Wednesday, October 5, 2016
Legendary Prep Coach Chaney Now At NTSI
Chris Chaney may not be recognized as the same household name as Jim Calhoun or Rick Pitino or John Calipari.
He may not have the same clout and fanfare and worldwide visibility as some of the game's pioneers.
Despite this, one would be hard-pressed to find a more widely respected prep coach. Chaney is know throughout the NCAA, NBA, and areas across the world as a clinician and innate molder of high-end recruits.
Chaney, whose work has earned plaudits from Calipari to Lute Olsen has won three national prep championships and three Maryland state championships.
He orchestrated a veritable Division-1 launchpad at Laurinburg Institute, where he went 40-0 one season.
Chaney has operated clinics all across the world, etching a name for himself in China, Nigeria, France, Iceland, and a bevy of other locations across the pond.
Instrumental in helping churn out 18 NBA draft picks and possessing more wins than any coach his age, Chaney will now spearhead a new program in National Top Sports Institute in Scotland, PA.
The prep program is located on a college style campus with two gyms, dorms, and a dining hall. While Chaney is still in the process of getting the program out there, he plans on implementing the same system that turned Laurinburg and The Patterson School (NC) into rich recruiting hotbeds which routinely harvested new talent.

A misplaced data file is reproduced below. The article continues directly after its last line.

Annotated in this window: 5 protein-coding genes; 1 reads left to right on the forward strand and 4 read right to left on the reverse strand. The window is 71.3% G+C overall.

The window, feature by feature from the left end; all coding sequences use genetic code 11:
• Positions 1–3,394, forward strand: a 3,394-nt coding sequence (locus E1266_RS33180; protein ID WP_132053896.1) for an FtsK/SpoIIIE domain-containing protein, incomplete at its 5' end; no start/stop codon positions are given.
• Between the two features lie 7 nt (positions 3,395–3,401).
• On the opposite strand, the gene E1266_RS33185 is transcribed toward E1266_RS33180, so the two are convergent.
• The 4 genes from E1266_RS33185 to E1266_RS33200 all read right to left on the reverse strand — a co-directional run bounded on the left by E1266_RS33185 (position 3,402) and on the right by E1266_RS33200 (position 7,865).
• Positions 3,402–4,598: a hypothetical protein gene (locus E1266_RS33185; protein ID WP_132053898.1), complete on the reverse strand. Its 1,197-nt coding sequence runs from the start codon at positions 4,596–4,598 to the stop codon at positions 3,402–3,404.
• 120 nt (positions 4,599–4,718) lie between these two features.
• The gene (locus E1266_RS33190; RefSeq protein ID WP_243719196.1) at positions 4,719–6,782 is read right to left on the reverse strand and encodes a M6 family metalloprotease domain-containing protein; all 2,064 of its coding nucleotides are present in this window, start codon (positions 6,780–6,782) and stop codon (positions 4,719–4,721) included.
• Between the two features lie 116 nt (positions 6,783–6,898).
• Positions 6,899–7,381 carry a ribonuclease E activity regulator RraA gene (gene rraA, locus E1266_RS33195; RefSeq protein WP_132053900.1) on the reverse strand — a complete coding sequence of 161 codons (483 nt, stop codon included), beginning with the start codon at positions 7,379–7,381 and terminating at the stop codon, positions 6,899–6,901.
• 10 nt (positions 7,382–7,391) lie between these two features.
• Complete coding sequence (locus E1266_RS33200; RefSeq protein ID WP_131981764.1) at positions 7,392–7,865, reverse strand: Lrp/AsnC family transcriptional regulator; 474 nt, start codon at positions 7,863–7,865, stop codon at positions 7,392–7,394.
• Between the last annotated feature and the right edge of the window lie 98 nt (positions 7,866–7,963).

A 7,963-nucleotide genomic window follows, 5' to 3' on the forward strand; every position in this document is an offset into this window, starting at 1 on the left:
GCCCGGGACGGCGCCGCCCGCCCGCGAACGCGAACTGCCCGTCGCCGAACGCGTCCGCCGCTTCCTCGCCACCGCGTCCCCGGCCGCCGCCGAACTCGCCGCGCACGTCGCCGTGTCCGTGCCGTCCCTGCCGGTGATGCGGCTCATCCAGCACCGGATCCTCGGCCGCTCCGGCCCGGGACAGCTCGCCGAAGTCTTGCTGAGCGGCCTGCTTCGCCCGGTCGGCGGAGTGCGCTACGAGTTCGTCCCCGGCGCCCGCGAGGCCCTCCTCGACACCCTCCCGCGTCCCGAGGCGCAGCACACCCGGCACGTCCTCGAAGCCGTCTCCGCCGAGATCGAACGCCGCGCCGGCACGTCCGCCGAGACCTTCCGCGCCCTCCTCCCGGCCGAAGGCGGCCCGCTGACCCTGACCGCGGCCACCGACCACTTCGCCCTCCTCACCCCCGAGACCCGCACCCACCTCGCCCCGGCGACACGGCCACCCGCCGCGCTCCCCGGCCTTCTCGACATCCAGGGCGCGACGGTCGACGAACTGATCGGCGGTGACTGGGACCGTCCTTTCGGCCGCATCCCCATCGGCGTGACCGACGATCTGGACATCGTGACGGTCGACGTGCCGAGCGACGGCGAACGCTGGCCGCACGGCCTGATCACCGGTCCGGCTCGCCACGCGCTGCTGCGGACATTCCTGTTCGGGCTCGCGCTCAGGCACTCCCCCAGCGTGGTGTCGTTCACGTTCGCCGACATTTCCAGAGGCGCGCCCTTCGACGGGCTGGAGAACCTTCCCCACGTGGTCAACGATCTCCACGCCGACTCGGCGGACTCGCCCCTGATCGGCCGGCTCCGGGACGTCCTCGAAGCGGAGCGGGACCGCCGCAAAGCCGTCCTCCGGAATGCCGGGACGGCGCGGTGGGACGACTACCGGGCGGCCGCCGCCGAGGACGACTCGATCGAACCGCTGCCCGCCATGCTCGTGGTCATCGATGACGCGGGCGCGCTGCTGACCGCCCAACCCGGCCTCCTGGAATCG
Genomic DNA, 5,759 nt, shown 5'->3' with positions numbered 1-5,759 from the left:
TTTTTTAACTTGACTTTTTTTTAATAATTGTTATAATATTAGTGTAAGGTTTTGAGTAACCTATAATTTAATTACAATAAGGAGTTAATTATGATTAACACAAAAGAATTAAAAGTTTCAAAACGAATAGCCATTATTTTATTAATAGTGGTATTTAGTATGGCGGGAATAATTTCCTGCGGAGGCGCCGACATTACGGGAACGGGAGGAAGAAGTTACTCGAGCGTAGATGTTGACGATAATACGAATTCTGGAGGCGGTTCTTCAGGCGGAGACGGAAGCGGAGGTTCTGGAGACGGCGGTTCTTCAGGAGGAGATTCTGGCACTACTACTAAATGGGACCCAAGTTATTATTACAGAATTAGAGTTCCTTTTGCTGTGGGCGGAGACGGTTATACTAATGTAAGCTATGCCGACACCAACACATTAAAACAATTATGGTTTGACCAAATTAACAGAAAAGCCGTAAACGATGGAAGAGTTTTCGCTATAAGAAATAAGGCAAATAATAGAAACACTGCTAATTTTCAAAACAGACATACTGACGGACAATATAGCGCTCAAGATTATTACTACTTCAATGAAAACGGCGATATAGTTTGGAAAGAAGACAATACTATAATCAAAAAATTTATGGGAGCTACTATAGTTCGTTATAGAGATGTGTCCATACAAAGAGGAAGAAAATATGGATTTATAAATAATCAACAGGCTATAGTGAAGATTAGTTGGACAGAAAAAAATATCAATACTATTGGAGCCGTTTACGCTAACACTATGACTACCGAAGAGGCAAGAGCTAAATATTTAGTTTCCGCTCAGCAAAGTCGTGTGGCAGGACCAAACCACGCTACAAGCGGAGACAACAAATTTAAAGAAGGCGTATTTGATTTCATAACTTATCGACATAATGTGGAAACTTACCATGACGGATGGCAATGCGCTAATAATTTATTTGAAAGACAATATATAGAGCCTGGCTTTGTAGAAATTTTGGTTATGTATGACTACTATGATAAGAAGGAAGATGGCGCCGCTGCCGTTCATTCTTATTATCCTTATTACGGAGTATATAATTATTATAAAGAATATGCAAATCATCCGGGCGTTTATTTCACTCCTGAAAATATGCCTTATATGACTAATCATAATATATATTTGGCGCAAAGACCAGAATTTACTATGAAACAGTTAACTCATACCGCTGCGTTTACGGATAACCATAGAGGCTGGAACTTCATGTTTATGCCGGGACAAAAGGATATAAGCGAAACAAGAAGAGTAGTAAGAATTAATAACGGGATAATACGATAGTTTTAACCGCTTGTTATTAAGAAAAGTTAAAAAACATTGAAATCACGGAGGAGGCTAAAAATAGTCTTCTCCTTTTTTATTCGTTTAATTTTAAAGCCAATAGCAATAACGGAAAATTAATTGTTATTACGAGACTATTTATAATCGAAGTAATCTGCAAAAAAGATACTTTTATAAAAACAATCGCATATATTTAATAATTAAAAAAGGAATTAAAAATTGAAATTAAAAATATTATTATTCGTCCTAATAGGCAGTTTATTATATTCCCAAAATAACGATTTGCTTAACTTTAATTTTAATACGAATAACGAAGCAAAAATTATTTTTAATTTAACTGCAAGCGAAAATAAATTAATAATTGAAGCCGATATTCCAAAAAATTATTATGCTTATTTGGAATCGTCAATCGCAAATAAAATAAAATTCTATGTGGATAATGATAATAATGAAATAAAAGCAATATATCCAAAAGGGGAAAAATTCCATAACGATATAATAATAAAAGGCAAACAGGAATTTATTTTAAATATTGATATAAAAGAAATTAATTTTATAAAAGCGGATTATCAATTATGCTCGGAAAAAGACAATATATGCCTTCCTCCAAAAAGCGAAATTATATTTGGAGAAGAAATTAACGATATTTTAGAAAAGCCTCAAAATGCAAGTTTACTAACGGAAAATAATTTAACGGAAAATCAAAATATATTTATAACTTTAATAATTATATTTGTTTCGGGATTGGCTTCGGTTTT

"I don't think we're national title contenders or anything like that, but we've got a lot of under the radar type, hard-working kids," explained Chaney, who was most recently at DME Academy in Daytona Beach, Fla.
"We definitely preach the team aspects a lot more. Definitely when you see them, you'll be impressed with some of these guys. They're under recruited and hopefully we'll be playing with a bit of a chip on our shoulder."
Taking unheralded recruits who don't come with a four or five-star billing and making them respectable is part of what makes Chaney appealing.
Chaney and his staff recall a rough-around-the-edges and extremely raw kid named Jordan Hill. Hill did not play high school basketball initially, flying well below the radar before attaining the skill-set that brought him to Arizona and the NBA.
Chaney recalls a similar experience with Hassan Whiteside, who arrived at the doorstep lacking any offers and only minimal interest from low and mid -major programs.
"Really, we're just trying to get the most out of our kids," Chaney said.
"We're going to teach them, basketball-wise, the right way to play. More importantly, teach them the right way to play as a team also. We're taking it one step at a time, focusing on building it the right way. We're trying to take a step this year and get the name out there and keep getting better as the years go by."